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George B. Stevenson Dam: Fishing, Family, and Fun


I’d wager that the First Fork Valley in northcentral Pennsylvania is one of the most beautiful parts of the state. That is, after all, one of the reasons my wife and I decided to move here, so we could enjoy the mountains and this valley that always seems to take my breath away. Within the First Fork Valley, though, and located within the boundaries of Sinnemahoning State Park, is George B. Stevenson Dam. If you’re looking for breathtaking scenery and good fishing, this little gem is a worthwhile destination.

Originally known as First Fork Dam, George B. Stevenson Dam was later renamed in honor of the Clinton County Senator who promoted its construction. Completed in 1956, the dam created a 145-acre lake with excellent fishing opportunities for largemouth bass, smallmouth bass, perch, chain pickeral, and various species of panfish. The reservoir is also stocked with trout three times per year, twice in spring and once in fall, by the PA Fish and Boat Commission.

The reservoir has a long and narrow configuration, but it’s not a deep lake. The main channel toward the dam ranges 20-24 feet deep, but most of it is 5 to 8 feet deep. A boat launch can be accessed via Park Road off of Route 872. The lake is restricted to electric motors and non-powered boats only.

The reservoir’s primary purpose, of course, is flood control. It services a drainage area of 243 square miles. The main stem feeding the reservoir is First Fork Sinnemahoning, a high quality stream with lots of mayfly hatches and wild trout. With a stream like that serving as its main artery, it’s no wonder that fishing in the reservoir can be quite good.

Excellent fishing can be had from shore or boat. Over the years, the DCNR has done a fantastic job of installing dozens of fish habitat structures within casting range of shore. One of my go-to spots can be reached by parking at the boat launch area and working down toward the dam on the west side of the lake. There’s a high concentration of structure along this shoreline and I always do well on bass and other panfish.

George B. Stevenson Dam is a popular trout fishing destination, too. First day of trout, it’s common to see dozens of boats scattered all over this little lake. Personally, it’s not my favorite destination for early season trout because water temperatures are usually still extremely cold come opening day. It can make the trout sluggish, and success can be hit or miss. It seems like the first week or so of trout I either do really well or catch hardly any.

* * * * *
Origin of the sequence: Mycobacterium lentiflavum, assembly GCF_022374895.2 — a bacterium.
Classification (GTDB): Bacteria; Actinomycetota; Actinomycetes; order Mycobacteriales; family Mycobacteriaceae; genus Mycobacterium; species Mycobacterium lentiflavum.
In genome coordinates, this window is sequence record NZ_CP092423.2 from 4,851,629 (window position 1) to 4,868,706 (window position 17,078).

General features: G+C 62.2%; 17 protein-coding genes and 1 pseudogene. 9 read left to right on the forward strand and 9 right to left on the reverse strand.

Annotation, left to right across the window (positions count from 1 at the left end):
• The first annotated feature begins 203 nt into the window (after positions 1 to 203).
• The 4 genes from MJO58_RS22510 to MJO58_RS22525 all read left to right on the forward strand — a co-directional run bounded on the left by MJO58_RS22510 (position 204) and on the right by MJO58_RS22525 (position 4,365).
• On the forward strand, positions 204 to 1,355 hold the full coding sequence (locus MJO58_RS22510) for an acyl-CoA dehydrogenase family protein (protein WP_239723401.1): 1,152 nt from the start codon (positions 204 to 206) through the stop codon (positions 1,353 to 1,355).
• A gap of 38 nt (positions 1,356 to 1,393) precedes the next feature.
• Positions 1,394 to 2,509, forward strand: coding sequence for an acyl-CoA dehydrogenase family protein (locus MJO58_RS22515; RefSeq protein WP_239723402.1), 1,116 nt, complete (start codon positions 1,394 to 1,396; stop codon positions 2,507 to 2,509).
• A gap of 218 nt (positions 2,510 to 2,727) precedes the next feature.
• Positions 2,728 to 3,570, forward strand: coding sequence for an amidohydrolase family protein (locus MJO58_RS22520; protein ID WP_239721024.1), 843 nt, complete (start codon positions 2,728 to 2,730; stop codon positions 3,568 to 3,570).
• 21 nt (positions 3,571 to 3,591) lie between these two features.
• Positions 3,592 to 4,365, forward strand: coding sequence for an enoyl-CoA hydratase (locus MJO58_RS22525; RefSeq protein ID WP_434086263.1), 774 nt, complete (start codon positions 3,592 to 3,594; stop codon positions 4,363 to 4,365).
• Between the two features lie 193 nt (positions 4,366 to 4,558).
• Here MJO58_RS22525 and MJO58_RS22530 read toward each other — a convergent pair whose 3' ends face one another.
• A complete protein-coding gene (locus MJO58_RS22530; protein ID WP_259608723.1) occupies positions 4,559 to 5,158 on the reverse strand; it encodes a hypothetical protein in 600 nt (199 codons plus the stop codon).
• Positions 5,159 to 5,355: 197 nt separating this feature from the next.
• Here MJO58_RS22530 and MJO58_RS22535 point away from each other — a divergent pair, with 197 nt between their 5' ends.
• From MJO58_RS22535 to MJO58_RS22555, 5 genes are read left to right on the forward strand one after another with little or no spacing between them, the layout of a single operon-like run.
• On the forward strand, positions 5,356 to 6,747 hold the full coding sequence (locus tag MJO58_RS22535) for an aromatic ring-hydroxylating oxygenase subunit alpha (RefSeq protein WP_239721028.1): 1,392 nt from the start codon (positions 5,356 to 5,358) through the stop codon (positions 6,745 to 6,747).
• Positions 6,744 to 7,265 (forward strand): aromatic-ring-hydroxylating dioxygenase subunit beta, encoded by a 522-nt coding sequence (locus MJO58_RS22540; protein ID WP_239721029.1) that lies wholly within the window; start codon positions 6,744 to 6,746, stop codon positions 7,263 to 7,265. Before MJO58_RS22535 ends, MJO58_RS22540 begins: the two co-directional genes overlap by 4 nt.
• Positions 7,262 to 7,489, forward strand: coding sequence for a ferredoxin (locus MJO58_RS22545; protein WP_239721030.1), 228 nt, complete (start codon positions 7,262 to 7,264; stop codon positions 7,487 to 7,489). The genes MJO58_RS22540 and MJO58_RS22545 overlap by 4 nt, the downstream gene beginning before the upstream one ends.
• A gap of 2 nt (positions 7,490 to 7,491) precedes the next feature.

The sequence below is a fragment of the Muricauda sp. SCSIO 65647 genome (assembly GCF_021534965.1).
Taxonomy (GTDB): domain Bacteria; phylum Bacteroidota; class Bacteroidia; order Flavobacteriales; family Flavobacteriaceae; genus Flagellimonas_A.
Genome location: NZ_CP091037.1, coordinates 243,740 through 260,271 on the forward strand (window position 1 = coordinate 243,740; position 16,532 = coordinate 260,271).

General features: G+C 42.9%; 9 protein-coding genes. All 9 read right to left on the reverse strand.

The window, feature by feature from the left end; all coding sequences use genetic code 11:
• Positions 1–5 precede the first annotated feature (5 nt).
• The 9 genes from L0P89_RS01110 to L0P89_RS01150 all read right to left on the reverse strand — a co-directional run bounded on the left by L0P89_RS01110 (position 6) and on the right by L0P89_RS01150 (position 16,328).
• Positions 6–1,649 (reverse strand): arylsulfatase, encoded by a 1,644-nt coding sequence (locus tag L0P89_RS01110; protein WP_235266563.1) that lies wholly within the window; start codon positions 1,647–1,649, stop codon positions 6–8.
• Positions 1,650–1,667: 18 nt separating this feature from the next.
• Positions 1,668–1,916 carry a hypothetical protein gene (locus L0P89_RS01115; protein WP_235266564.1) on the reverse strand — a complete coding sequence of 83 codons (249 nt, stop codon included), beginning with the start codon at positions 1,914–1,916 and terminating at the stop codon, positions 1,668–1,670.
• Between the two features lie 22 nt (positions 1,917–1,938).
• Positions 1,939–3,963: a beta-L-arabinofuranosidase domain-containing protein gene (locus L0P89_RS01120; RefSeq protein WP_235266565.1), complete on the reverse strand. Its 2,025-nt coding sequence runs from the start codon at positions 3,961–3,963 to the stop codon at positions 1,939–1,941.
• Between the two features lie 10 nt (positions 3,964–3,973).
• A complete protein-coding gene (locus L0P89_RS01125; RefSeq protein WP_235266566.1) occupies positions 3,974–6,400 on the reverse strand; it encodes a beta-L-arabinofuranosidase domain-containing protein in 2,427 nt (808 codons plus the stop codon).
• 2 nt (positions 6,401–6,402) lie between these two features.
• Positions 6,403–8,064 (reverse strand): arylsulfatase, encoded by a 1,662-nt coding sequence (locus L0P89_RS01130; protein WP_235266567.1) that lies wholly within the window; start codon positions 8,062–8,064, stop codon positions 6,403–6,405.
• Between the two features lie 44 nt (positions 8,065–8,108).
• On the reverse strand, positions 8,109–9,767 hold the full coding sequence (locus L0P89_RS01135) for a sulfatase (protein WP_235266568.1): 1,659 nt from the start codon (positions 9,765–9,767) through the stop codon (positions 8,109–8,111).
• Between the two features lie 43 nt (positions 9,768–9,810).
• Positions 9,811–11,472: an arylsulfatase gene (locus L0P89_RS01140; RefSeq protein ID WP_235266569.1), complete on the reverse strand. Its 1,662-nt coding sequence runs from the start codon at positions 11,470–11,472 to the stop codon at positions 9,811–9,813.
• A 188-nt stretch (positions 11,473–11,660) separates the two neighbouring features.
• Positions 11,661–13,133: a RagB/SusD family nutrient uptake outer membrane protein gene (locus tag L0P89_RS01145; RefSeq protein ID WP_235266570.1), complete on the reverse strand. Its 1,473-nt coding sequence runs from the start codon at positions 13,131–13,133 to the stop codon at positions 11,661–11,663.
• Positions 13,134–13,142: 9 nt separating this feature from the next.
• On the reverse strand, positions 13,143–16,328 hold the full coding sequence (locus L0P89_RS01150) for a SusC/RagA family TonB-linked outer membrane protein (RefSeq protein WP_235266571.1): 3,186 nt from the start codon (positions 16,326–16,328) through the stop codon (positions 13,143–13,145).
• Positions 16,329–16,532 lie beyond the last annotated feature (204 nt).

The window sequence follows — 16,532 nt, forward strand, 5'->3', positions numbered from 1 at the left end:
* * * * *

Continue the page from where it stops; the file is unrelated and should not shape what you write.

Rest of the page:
If you’ve ever visited northcentral Pennsylvania in winter, then you know that it can get cold. Really cold. Winter seems to set in a little earlier here and hang on a little longer than in most other parts of the state. Also, George B. Stevenson Dam is nestled between the high wooded ridges of the Elk State Forest and Susquehannock State Forest, and during the winter months, the valleys don’t often get the full effects of the sun until later in the day. This is good news if you enjoy ice fishing. Based on my own experiences, George B. Stevenson Dam is typically one of the first larger bodies of water to freeze enough to promote safe ice fishing.

When conditions are right, ice fishing can be done anywhere on the lake except within 50 feet of the trash boom by the dam. This is the deepest part of the reservoir, around 27 feet deep, and where the ice is likely to be thinnest.

Park Road parallels a portion of the lake and can be accessed via Route 872. The first entrance as you head north on Route 872, just after you pass the lookout by the dam breast, will take you down to the only boat launch on the lake.

Continue along Park Road and you’ll soon enter a section of Sinnemahoning State Park known as 40 Maples Day Use Area. This stretch of park is named after Chauncey Logue, a long-ago conservation officer who lived in the First Fork Valley, and who planted all of the beautiful maple trees visible in the area – although he actually planted 48 of them! Here you’ll also find picnic tables, a basketball half court, horseshoe pits, and a volleyball net. Or you can just relax and watch for wildlife.

First Fork Sinnemahoning Creek is stocked heavily with trout all along this section in the spring. By mid-June, the water warms up and trout can get scarce, but by then the smallmouth bass fishing gets really good. I’ve even caught a few chain pickerel in this stretch of stream.

George B. Stevenson Dam is a great family destination. Near the overlook by the dam breast, which is located along Route 872, there’s a big parking area with a short hiking trail that’s easy to traverse. It’s a good place to stop and let the kids burn off some energy after a long car ride.


At the northern end of Park Road is a state-of-the-art wildlife center with educational exhibits featuring local wildlife, environment, and history. There are several unique hands-on exhibits, such as a bear cave and bobcat den, where kids can actually climb inside and experience what these hideouts are like.

The DCNR and park staff host a variety of events year-round, including free pontoon boat tours of the lake, woodcock walks in the spring, bird watching, blacksmithing demos, and more. For a full list of upcoming events, visit their website, www.dcnr.pa.gov, and search Sinnemahoning State Park. Whether you come to fish, paddle around the lake, or look for bald eagles, this area truly has something for the whole family.

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